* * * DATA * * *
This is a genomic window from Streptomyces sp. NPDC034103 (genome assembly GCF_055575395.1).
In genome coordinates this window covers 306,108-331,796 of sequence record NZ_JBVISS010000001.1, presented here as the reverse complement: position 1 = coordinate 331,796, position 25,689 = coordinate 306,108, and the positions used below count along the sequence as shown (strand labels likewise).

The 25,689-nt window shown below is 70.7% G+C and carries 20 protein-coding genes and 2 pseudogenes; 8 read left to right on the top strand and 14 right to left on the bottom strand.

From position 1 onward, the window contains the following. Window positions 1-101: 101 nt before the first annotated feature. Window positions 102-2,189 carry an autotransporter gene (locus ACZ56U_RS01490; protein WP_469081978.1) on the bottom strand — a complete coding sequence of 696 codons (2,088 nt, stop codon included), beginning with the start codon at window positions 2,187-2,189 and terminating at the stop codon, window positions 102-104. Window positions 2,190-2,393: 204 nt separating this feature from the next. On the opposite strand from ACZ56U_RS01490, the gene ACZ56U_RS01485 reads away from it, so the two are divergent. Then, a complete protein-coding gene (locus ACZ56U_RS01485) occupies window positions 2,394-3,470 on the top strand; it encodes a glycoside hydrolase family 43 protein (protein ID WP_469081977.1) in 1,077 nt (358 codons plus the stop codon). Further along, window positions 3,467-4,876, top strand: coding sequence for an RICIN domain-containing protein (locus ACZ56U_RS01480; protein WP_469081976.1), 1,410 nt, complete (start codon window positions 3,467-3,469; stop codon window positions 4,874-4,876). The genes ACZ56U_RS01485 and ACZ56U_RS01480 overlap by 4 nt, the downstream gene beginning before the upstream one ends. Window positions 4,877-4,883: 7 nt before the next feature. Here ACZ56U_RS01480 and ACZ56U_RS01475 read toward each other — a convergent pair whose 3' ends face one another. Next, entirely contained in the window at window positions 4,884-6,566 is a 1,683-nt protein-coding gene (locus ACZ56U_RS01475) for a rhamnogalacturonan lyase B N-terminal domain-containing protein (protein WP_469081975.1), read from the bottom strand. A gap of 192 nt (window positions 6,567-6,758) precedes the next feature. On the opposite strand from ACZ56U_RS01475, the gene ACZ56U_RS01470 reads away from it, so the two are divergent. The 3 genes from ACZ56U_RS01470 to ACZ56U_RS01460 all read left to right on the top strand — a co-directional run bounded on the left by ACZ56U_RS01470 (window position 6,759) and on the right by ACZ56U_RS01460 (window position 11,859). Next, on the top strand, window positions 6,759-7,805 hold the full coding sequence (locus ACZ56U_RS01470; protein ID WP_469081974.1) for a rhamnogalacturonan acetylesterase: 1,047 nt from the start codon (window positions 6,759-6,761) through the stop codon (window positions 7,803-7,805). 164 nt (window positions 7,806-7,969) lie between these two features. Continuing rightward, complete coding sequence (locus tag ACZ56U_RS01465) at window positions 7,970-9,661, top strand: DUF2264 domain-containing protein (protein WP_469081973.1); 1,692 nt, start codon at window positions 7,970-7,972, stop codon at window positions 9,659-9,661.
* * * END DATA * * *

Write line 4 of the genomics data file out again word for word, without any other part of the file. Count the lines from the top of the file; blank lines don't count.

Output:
From position 1 onward, the window contains the following. Window positions 1-101: 101 nt before the first annotated feature. Window positions 102-2,189 carry an autotransporter gene (locus ACZ56U_RS01490; protein WP_469081978.1) on the bottom strand — a complete coding sequence of 696 codons (2,088 nt, stop codon included), beginning with the start codon at window positions 2,187-2,189 and terminating at the stop codon, window positions 102-104. Window positions 2,190-2,393: 204 nt separating this feature from the next. On the opposite strand from ACZ56U_RS01490, the gene ACZ56U_RS01485 reads away from it, so the two are divergent. Then, a complete protein-coding gene (locus ACZ56U_RS01485) occupies window positions 2,394-3,470 on the top strand; it encodes a glycoside hydrolase family 43 protein (protein ID WP_469081977.1) in 1,077 nt (358 codons plus the stop codon). Further along, window positions 3,467-4,876, top strand: coding sequence for an RICIN domain-containing protein (locus ACZ56U_RS01480; protein WP_469081976.1), 1,410 nt, complete (start codon window positions 3,467-3,469; stop codon window positions 4,874-4,876). The genes ACZ56U_RS01485 and ACZ56U_RS01480 overlap by 4 nt, the downstream gene beginning before the upstream one ends. Window positions 4,877-4,883: 7 nt before the next feature. Here ACZ56U_RS01480 and ACZ56U_RS01475 read toward each other — a convergent pair whose 3' ends face one another. Next, entirely contained in the window at window positions 4,884-6,566 is a 1,683-nt protein-coding gene (locus ACZ56U_RS01475) for a rhamnogalacturonan lyase B N-terminal domain-containing protein (protein WP_469081975.1), read from the bottom strand. A gap of 192 nt (window positions 6,567-6,758) precedes the next feature. On the opposite strand from ACZ56U_RS01475, the gene ACZ56U_RS01470 reads away from it, so the two are divergent. The 3 genes from ACZ56U_RS01470 to ACZ56U_RS01460 all read left to right on the top strand — a co-directional run bounded on the left by ACZ56U_RS01470 (window position 6,759) and on the right by ACZ56U_RS01460 (window position 11,859). Next, on the top strand, window positions 6,759-7,805 hold the full coding sequence (locus ACZ56U_RS01470; protein ID WP_469081974.1) for a rhamnogalacturonan acetylesterase: 1,047 nt from the start codon (window positions 6,759-6,761) through the stop codon (window positions 7,803-7,805). 164 nt (window positions 7,806-7,969) lie between these two features. Continuing rightward, complete coding sequence (locus tag ACZ56U_RS01465) at window positions 7,970-9,661, top strand: DUF2264 domain-containing protein (protein WP_469081973.1); 1,692 nt, start codon at window positions 7,970-7,972, stop codon at window positions 9,659-9,661.